Attention Albany: NYC’s First Traffic Death of 2018 Was a Brutal Hit-and-Run. Do Something.

Jun Sum Yim, 77, was hit in the 109th Precinct, in Flushing. State lawmakers have repeatedly failed to fix laws that give drivers an incentive to flee after a serious crash.

Jun Sum Yim
Jun Sum Yim

NYPD has arrested a Flushing motorist for running over and dragging a senior to her death and fleeing the scene.

Jun Sum Yim, 77, was the first person killed in city traffic in 2018, according to NYPD’s TrafficStat. Yim was crossing Parsons Boulevard near 32nd Avenue just after 7:00 a.m. Wednesday, outside a church where she had attended morning mass, when 58-year-old Geum Min hit her with a Toyota Corolla, according to reports.

WNBC said video showed the perpetrator pulling the victim down the street with the car before driving away.

Yim, who lived near the crash site, was pronounced dead at Flushing Hospital Medical Center. She had four children, according to WNBC, and her husband died about a year ago.

“Imagine your mother, your grandmother, any special person laying on that floor,” Mimi Yim, the victim’s daughter, told WABC. “What would you do?”

Police tracked down Min and arrested her at her home at around 12:30 a.m. today, the Daily News reported. Min was charged with leaving the scene, failure to yield, and failure to exercise due care, reports said. She was not charged for the act of killing Yim.

Relatively weak penalties prescribed by state law give motorists an incentive to flee after a serious crash. Prosecutors have for years urged state legislators to strengthen hit-and-run laws, but Assembly and Senate leaders have never made it a priority. A bill to elevate hit-and-run penalties stalled in committee in both houses in 2017.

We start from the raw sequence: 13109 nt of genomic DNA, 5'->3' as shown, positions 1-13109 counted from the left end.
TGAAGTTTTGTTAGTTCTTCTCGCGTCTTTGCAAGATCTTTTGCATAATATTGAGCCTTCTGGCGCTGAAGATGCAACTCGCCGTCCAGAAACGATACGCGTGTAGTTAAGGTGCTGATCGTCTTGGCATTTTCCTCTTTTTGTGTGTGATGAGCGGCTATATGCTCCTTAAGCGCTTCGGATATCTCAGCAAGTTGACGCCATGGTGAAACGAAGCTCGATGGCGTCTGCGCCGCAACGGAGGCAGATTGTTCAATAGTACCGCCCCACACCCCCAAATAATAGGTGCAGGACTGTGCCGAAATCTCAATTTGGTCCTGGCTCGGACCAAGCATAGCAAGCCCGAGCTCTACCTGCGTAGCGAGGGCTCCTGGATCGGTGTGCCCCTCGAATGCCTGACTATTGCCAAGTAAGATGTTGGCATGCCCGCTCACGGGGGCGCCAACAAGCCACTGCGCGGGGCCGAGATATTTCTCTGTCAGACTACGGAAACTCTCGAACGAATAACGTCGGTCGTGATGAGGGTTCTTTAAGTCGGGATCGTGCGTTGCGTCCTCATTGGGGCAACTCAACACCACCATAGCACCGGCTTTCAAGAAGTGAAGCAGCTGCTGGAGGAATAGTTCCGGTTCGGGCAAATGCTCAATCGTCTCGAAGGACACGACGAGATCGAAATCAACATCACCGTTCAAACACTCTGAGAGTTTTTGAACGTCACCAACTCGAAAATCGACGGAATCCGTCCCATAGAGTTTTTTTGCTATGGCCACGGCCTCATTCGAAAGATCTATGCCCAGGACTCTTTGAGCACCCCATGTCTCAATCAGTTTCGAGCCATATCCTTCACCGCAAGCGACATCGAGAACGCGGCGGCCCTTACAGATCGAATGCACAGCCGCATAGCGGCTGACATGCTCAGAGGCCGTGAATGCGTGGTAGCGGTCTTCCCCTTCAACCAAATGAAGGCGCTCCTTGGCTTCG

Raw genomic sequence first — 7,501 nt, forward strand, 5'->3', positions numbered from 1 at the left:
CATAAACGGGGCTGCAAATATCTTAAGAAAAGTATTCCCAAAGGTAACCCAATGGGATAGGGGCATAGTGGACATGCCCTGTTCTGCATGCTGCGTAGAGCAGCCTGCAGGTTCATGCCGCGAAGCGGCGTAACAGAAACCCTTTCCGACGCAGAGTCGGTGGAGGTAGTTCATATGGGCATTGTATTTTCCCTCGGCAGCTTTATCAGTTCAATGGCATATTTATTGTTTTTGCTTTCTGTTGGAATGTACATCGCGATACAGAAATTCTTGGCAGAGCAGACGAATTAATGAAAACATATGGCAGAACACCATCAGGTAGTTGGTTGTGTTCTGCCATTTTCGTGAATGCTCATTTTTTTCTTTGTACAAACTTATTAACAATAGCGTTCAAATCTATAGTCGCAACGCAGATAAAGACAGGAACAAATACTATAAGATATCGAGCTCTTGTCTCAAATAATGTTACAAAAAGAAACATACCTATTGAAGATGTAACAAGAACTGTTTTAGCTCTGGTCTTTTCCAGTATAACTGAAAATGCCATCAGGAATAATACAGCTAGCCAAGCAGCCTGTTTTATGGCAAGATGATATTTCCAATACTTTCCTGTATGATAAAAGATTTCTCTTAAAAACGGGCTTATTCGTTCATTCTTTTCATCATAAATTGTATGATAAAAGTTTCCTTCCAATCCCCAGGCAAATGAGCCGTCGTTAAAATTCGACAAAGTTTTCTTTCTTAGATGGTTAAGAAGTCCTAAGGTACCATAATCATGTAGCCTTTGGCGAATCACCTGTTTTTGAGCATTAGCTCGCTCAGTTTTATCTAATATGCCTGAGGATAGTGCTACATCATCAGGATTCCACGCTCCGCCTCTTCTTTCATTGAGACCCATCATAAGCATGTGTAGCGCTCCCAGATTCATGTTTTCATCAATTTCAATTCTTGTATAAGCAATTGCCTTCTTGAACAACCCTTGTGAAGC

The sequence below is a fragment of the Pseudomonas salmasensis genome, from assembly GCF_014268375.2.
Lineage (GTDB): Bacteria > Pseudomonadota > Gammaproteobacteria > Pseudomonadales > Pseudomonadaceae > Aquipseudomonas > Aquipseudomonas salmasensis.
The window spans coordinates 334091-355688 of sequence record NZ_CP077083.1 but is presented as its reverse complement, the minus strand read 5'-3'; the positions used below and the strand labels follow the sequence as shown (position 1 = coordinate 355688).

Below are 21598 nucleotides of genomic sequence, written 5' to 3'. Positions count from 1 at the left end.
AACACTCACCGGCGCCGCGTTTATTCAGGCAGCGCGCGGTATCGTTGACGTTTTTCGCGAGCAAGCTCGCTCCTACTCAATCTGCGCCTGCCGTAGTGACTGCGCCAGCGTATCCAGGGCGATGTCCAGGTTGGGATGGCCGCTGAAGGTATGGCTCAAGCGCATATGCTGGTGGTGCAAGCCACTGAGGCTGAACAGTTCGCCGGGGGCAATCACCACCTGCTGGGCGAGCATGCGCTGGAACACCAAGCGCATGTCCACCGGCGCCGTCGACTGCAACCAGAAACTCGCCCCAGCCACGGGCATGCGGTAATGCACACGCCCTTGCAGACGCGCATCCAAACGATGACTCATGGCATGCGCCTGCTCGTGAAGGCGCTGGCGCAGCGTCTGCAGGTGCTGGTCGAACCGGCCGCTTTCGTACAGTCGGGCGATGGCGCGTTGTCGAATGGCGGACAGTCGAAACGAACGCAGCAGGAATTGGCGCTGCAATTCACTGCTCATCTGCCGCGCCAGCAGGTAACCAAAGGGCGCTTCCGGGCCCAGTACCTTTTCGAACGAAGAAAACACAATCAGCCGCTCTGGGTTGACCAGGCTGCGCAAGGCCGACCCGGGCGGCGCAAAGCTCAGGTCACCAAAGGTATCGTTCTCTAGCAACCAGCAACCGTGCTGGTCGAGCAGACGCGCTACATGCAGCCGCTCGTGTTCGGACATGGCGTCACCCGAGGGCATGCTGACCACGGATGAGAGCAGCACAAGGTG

Yim was killed in the 109th Precinct, where motorists killed at least four people walking last year, and four pedestrians in 2016, according to crash data tracked by Streetsblog.

In 2015, when drivers killed six pedestrians in the precinct, NYPD conducted a high-profile crackdown on walking. The crackdown was endorsed by local electeds, including Peter Koo, who represents the City Council district where yesterday’s fatal crash occurred.

A driver who failed to yield killed 3-year-old Allison Liao in a crosswalk in the 109th Precinct in 2013.

On an average day last year, officers in the 109th Precinct ticketed three drivers for failing to yield to pedestrians and issued between two and three speeding summonses.

  • Simon Phearson

    Elevating hit and run penalties is not enough. This is timid shit.

    No, we need the NYPD to charge these drivers with actually killing people with their vehicles. That’s what we need Albany to be focusing on.

  • Brad Aaron

    The goal is to put the felony/penalty for fatal hit-and-run on par with manslaughter.

    Agree that NYPD and the DAs should also be charging hit-and-run drivers for killing people, which is why we point it out when they don’t. But I don’t see how Albany can force that.

  • Jeudy Grullon

    A GoFundMe page has been created to help cover the costs of Mrs Yim’s burial. We appreciate everyone’s support and prayers.

  • joyauto

    It’s all about the money, people. Crashes are good; they create jobs, income AND tax revenue for the State. Crashing is a business. Why would the State want to kill that industry and dry up all that tax money? They don’t! that’s why it’s legal to kill with a car!! Read my book: “What You Don’t Know About Driving Can Get You Killed” on


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